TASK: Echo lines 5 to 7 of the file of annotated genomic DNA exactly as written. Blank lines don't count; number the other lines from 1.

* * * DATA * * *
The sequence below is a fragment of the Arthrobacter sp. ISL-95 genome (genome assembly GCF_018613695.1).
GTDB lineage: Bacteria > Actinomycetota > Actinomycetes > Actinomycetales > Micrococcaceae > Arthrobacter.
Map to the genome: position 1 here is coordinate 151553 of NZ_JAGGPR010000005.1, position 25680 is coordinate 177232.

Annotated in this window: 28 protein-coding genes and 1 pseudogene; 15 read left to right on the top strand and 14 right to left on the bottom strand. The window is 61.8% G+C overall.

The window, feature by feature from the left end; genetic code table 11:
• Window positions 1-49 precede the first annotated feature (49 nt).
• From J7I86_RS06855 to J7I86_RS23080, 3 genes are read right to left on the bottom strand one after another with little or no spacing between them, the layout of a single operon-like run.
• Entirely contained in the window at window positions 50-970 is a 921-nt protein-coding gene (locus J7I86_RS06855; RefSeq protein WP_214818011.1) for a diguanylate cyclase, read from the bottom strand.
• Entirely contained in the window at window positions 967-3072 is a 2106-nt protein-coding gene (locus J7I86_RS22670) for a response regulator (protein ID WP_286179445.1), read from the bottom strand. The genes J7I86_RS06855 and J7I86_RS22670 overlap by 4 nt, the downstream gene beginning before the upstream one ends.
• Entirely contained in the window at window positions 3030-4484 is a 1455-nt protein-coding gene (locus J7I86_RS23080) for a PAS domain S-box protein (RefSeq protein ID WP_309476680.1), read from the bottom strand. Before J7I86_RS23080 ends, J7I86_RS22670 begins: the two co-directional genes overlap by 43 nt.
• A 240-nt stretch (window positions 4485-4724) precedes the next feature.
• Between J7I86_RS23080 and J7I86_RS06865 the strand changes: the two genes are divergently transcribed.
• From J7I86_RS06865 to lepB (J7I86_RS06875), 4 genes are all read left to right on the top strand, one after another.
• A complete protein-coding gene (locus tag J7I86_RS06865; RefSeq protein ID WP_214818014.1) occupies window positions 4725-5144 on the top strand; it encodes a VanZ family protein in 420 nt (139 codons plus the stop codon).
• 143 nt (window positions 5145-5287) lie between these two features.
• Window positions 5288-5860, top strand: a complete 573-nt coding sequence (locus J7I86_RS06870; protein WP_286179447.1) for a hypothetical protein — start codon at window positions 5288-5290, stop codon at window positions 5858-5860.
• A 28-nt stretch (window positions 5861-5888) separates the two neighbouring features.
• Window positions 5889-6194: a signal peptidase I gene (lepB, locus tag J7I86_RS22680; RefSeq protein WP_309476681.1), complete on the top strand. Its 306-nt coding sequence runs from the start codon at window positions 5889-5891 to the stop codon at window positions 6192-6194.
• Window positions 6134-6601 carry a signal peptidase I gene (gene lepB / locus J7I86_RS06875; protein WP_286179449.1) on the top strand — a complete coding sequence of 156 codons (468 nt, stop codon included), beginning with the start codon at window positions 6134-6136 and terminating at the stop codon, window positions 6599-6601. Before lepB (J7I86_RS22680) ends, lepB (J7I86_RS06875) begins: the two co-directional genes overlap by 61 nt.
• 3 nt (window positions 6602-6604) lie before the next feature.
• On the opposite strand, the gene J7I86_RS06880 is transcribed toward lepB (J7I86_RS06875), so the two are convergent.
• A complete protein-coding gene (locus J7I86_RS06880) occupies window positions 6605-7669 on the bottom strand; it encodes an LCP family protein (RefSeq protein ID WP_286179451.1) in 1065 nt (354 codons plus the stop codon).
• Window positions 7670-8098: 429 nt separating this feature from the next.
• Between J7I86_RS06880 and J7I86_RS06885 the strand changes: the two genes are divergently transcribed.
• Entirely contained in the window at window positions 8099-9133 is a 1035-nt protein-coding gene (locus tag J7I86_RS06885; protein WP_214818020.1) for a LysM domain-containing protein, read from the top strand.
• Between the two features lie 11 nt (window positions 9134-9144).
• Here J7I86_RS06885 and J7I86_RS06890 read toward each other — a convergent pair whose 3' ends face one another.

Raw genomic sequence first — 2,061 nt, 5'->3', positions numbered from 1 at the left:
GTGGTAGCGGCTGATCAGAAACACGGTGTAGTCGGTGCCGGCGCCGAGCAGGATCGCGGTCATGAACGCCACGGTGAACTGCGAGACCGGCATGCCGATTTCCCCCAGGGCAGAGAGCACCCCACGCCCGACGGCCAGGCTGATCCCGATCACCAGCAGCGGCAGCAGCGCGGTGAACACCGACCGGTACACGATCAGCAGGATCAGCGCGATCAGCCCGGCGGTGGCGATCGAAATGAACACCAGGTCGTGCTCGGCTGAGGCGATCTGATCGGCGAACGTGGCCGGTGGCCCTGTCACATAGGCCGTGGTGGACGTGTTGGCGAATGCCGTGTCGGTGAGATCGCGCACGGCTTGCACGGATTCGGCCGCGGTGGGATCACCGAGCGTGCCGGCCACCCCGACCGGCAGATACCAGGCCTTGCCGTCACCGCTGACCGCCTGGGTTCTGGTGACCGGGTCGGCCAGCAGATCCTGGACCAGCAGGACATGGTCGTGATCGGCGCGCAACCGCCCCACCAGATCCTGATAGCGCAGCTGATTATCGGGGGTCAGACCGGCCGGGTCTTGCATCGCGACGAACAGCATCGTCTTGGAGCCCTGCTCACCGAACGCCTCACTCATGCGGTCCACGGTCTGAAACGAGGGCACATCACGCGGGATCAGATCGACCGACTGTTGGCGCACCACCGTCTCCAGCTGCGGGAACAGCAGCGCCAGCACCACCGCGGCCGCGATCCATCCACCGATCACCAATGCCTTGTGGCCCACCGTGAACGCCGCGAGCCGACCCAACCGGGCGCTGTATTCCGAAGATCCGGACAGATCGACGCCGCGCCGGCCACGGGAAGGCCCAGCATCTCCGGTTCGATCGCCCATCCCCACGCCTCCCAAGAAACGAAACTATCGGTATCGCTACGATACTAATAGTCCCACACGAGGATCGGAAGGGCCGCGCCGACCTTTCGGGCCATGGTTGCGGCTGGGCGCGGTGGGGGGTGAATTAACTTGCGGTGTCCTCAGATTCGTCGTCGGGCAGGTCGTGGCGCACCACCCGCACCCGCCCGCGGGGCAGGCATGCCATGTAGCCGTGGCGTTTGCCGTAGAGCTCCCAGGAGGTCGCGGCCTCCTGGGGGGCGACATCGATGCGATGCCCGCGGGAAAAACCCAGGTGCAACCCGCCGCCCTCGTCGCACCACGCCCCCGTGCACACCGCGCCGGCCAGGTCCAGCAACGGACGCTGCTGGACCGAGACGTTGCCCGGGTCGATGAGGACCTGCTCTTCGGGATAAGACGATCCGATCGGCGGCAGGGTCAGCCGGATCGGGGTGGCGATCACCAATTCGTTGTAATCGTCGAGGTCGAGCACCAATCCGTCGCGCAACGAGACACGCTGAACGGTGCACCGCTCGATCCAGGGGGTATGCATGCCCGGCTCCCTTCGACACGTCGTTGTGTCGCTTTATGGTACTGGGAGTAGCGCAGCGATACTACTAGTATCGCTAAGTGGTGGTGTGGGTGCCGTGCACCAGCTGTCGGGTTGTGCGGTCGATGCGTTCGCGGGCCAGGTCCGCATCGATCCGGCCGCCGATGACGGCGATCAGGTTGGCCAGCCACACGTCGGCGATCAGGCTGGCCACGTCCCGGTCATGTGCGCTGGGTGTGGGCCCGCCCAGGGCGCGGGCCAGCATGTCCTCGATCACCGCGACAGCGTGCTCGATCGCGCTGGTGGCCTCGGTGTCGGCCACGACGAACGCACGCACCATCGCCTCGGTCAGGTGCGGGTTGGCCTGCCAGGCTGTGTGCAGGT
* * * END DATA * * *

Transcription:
The window, feature by feature from the left end; genetic code table 11:
• Window positions 1-49 precede the first annotated feature (49 nt).
• From J7I86_RS06855 to J7I86_RS23080, 3 genes are read right to left on the bottom strand one after another with little or no spacing between them, the layout of a single operon-like run.